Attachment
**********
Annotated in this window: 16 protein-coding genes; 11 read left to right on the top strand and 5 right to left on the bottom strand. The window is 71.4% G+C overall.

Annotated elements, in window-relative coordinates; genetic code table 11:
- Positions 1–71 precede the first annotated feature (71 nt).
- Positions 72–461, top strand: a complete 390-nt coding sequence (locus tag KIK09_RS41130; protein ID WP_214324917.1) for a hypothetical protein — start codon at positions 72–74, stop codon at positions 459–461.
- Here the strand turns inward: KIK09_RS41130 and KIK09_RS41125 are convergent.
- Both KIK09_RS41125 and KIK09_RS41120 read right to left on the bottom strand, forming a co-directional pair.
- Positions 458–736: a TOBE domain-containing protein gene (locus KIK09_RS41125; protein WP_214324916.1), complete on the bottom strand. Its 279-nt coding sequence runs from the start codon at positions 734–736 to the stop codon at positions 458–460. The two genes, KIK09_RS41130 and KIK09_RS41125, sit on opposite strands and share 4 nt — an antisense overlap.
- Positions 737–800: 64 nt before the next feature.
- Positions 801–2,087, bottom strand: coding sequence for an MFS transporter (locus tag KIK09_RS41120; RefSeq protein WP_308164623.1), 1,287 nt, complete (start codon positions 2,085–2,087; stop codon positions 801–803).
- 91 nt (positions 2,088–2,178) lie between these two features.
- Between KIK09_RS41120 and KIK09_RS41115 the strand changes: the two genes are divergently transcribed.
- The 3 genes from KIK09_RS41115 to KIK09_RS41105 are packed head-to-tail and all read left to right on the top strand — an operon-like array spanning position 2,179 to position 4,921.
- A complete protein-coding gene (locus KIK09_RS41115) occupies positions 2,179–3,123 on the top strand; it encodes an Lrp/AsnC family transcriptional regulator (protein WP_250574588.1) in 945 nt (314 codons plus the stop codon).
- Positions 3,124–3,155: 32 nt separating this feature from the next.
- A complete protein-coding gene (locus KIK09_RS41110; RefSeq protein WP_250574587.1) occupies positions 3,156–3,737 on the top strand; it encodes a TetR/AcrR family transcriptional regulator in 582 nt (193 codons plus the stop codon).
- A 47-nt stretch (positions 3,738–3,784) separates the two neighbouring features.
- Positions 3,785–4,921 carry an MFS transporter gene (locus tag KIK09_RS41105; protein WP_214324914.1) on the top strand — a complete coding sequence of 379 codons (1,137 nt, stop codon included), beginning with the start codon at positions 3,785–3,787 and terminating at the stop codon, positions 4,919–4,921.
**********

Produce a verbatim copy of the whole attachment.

Annotated in this window: 16 protein-coding genes; 11 read left to right on the top strand and 5 right to left on the bottom strand. The window is 71.4% G+C overall.

Annotated elements, in window-relative coordinates; genetic code table 11:
- Positions 1–71 precede the first annotated feature (71 nt).
- Positions 72–461, top strand: a complete 390-nt coding sequence (locus tag KIK09_RS41130; protein ID WP_214324917.1) for a hypothetical protein — start codon at positions 72–74, stop codon at positions 459–461.
- Here the strand turns inward: KIK09_RS41130 and KIK09_RS41125 are convergent.
- Both KIK09_RS41125 and KIK09_RS41120 read right to left on the bottom strand, forming a co-directional pair.
- Positions 458–736: a TOBE domain-containing protein gene (locus KIK09_RS41125; protein WP_214324916.1), complete on the bottom strand. Its 279-nt coding sequence runs from the start codon at positions 734–736 to the stop codon at positions 458–460. The two genes, KIK09_RS41130 and KIK09_RS41125, sit on opposite strands and share 4 nt — an antisense overlap.
- Positions 737–800: 64 nt before the next feature.
- Positions 801–2,087, bottom strand: coding sequence for an MFS transporter (locus tag KIK09_RS41120; RefSeq protein WP_308164623.1), 1,287 nt, complete (start codon positions 2,085–2,087; stop codon positions 801–803).
- 91 nt (positions 2,088–2,178) lie between these two features.
- Between KIK09_RS41120 and KIK09_RS41115 the strand changes: the two genes are divergently transcribed.
- The 3 genes from KIK09_RS41115 to KIK09_RS41105 are packed head-to-tail and all read left to right on the top strand — an operon-like array spanning position 2,179 to position 4,921.
- A complete protein-coding gene (locus KIK09_RS41115) occupies positions 2,179–3,123 on the top strand; it encodes an Lrp/AsnC family transcriptional regulator (protein WP_250574588.1) in 945 nt (314 codons plus the stop codon).
- Positions 3,124–3,155: 32 nt separating this feature from the next.
- A complete protein-coding gene (locus KIK09_RS41110; RefSeq protein WP_250574587.1) occupies positions 3,156–3,737 on the top strand; it encodes a TetR/AcrR family transcriptional regulator in 582 nt (193 codons plus the stop codon).
- A 47-nt stretch (positions 3,738–3,784) separates the two neighbouring features.
- Positions 3,785–4,921 carry an MFS transporter gene (locus tag KIK09_RS41105; protein WP_214324914.1) on the top strand — a complete coding sequence of 379 codons (1,137 nt, stop codon included), beginning with the start codon at positions 3,785–3,787 and terminating at the stop codon, positions 4,919–4,921.